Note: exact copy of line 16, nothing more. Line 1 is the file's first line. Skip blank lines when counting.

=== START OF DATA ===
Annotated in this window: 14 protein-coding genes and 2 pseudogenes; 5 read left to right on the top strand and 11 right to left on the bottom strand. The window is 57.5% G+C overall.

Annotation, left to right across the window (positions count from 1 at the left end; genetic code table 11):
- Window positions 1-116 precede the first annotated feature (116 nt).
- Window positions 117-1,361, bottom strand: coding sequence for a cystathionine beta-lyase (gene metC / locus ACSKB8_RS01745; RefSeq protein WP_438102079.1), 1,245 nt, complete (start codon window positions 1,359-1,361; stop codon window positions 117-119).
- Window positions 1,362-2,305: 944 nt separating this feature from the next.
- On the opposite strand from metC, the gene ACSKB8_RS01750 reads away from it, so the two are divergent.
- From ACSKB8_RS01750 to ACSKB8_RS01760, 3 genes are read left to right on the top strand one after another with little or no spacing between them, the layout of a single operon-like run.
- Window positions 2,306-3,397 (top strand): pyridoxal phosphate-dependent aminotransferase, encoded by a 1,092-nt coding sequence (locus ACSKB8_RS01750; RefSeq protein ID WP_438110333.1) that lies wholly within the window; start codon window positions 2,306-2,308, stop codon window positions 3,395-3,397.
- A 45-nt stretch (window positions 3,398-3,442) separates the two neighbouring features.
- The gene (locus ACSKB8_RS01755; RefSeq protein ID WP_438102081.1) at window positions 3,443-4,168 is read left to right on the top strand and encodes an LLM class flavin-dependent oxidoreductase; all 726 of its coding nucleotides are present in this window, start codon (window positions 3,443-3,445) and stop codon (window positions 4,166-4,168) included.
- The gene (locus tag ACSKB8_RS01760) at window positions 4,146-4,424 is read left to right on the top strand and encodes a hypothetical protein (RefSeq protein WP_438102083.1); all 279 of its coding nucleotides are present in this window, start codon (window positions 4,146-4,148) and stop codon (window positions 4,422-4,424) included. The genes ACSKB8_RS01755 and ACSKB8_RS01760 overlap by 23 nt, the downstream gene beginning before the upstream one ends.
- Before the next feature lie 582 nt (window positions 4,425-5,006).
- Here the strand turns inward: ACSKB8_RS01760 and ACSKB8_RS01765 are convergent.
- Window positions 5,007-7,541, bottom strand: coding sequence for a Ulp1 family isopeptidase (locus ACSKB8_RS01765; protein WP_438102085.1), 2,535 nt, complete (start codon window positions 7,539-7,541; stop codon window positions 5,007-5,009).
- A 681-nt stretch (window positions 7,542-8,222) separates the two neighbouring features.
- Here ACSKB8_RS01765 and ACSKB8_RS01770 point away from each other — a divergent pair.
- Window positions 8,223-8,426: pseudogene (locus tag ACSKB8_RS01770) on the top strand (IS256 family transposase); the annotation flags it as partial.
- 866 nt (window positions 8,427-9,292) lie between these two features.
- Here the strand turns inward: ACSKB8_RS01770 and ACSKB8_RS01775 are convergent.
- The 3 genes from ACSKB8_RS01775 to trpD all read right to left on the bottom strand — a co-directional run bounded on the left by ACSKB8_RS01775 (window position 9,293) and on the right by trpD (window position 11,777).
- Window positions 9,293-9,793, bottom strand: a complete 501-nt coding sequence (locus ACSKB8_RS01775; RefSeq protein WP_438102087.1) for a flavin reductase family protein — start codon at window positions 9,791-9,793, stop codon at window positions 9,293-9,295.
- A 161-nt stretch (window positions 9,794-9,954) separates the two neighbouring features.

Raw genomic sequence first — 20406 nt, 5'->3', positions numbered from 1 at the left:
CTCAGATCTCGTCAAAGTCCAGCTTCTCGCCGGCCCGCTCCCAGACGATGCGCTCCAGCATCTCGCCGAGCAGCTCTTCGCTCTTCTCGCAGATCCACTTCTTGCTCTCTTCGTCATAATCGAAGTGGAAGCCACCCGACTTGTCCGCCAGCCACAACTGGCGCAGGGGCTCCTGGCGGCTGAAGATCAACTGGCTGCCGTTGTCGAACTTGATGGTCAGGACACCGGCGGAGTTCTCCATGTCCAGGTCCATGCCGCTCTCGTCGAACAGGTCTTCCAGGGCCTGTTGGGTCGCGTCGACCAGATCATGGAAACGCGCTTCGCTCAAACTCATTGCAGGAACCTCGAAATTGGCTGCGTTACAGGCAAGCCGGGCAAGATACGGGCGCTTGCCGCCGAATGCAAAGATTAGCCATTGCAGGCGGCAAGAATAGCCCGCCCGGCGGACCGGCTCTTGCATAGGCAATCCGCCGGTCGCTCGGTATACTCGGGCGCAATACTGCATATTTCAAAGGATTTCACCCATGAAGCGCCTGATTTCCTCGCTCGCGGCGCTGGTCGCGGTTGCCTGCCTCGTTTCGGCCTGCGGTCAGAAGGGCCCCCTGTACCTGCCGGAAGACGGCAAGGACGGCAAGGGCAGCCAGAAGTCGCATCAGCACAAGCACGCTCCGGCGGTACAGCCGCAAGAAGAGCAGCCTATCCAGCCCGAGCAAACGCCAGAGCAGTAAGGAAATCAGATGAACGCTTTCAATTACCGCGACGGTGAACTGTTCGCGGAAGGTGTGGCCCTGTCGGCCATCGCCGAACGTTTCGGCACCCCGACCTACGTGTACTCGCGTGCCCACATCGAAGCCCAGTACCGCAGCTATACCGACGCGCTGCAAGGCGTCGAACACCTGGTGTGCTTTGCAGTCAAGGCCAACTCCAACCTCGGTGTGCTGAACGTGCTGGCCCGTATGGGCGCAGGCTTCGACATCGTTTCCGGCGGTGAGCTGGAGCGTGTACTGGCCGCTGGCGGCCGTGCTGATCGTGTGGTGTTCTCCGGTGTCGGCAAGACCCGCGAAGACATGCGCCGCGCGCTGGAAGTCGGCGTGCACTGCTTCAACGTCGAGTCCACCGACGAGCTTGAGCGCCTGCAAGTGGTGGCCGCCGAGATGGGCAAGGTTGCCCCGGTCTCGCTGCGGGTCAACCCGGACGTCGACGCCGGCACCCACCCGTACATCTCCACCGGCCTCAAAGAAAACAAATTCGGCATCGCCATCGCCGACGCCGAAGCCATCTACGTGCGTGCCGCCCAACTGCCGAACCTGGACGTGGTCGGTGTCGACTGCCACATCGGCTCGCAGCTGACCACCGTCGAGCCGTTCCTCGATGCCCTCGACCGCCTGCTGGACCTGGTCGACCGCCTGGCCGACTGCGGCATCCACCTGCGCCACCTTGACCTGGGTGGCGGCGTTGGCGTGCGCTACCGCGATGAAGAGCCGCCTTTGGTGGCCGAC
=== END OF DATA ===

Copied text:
- Here ACSKB8_RS01765 and ACSKB8_RS01770 point away from each other — a divergent pair.